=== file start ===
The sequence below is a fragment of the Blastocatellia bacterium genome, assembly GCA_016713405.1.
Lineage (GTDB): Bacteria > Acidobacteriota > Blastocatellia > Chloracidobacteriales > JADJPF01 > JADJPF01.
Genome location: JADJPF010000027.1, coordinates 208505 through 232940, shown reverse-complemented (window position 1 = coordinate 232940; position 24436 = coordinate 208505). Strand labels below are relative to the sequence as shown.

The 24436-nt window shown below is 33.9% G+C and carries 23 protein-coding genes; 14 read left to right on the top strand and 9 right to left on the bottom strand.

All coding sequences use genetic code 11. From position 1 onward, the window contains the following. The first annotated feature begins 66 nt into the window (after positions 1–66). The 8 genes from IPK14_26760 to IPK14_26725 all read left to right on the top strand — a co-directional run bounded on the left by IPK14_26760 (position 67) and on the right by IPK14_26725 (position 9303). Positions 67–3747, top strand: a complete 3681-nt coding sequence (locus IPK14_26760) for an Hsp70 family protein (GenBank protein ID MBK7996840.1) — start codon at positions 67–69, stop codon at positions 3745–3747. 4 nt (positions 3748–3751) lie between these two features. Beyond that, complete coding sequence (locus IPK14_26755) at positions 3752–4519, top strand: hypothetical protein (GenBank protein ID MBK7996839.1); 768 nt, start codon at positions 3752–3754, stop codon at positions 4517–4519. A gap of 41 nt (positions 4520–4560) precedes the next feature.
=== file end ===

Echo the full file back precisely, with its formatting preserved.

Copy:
The sequence below is a fragment of the Blastocatellia bacterium genome, assembly GCA_016713405.1.
Lineage (GTDB): Bacteria > Acidobacteriota > Blastocatellia > Chloracidobacteriales > JADJPF01 > JADJPF01.
Genome location: JADJPF010000027.1, coordinates 208505 through 232940, shown reverse-complemented (window position 1 = coordinate 232940; position 24436 = coordinate 208505). Strand labels below are relative to the sequence as shown.

The 24436-nt window shown below is 33.9% G+C and carries 23 protein-coding genes; 14 read left to right on the top strand and 9 right to left on the bottom strand.

All coding sequences use genetic code 11. From position 1 onward, the window contains the following. The first annotated feature begins 66 nt into the window (after positions 1–66). The 8 genes from IPK14_26760 to IPK14_26725 all read left to right on the top strand — a co-directional run bounded on the left by IPK14_26760 (position 67) and on the right by IPK14_26725 (position 9303). Positions 67–3747, top strand: a complete 3681-nt coding sequence (locus IPK14_26760) for an Hsp70 family protein (GenBank protein ID MBK7996840.1) — start codon at positions 67–69, stop codon at positions 3745–3747. 4 nt (positions 3748–3751) lie between these two features. Beyond that, complete coding sequence (locus IPK14_26755) at positions 3752–4519, top strand: hypothetical protein (GenBank protein ID MBK7996839.1); 768 nt, start codon at positions 3752–3754, stop codon at positions 4517–4519. A gap of 41 nt (positions 4520–4560) precedes the next feature.